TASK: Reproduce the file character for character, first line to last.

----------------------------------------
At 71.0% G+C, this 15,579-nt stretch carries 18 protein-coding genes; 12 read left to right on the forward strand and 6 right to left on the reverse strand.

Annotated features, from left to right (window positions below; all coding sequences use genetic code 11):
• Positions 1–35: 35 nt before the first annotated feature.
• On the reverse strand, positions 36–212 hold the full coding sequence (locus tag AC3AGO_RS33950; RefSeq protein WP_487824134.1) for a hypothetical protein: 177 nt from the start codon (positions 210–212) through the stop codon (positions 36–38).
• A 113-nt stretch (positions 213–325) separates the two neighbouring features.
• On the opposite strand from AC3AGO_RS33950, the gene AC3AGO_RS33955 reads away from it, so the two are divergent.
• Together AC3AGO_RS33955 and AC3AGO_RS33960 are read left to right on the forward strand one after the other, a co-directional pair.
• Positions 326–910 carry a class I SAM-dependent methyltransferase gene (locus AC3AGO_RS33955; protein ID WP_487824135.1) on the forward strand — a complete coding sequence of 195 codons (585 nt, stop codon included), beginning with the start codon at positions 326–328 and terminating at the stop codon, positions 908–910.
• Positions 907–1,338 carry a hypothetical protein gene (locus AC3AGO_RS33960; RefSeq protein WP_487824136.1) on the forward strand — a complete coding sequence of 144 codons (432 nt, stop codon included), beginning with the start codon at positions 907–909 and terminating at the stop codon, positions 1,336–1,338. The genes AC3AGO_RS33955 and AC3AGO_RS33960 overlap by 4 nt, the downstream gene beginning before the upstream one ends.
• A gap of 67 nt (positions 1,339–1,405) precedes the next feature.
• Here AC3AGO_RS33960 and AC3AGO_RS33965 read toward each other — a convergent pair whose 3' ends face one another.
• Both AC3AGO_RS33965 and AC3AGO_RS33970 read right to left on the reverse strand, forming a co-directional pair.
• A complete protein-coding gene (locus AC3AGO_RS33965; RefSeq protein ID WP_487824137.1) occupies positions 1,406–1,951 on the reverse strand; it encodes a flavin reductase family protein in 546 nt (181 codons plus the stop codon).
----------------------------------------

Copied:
At 71.0% G+C, this 15,579-nt stretch carries 18 protein-coding genes; 12 read left to right on the forward strand and 6 right to left on the reverse strand.

Annotated features, from left to right (window positions below; all coding sequences use genetic code 11):
• Positions 1–35: 35 nt before the first annotated feature.
• On the reverse strand, positions 36–212 hold the full coding sequence (locus tag AC3AGO_RS33950; RefSeq protein WP_487824134.1) for a hypothetical protein: 177 nt from the start codon (positions 210–212) through the stop codon (positions 36–38).
• A 113-nt stretch (positions 213–325) separates the two neighbouring features.
• On the opposite strand from AC3AGO_RS33950, the gene AC3AGO_RS33955 reads away from it, so the two are divergent.
• Together AC3AGO_RS33955 and AC3AGO_RS33960 are read left to right on the forward strand one after the other, a co-directional pair.
• Positions 326–910 carry a class I SAM-dependent methyltransferase gene (locus AC3AGO_RS33955; protein ID WP_487824135.1) on the forward strand — a complete coding sequence of 195 codons (585 nt, stop codon included), beginning with the start codon at positions 326–328 and terminating at the stop codon, positions 908–910.
• Positions 907–1,338 carry a hypothetical protein gene (locus AC3AGO_RS33960; RefSeq protein WP_487824136.1) on the forward strand — a complete coding sequence of 144 codons (432 nt, stop codon included), beginning with the start codon at positions 907–909 and terminating at the stop codon, positions 1,336–1,338. The genes AC3AGO_RS33955 and AC3AGO_RS33960 overlap by 4 nt, the downstream gene beginning before the upstream one ends.
• A gap of 67 nt (positions 1,339–1,405) precedes the next feature.
• Here AC3AGO_RS33960 and AC3AGO_RS33965 read toward each other — a convergent pair whose 3' ends face one another.
• Both AC3AGO_RS33965 and AC3AGO_RS33970 read right to left on the reverse strand, forming a co-directional pair.
• A complete protein-coding gene (locus AC3AGO_RS33965; RefSeq protein ID WP_487824137.1) occupies positions 1,406–1,951 on the reverse strand; it encodes a flavin reductase family protein in 546 nt (181 codons plus the stop codon).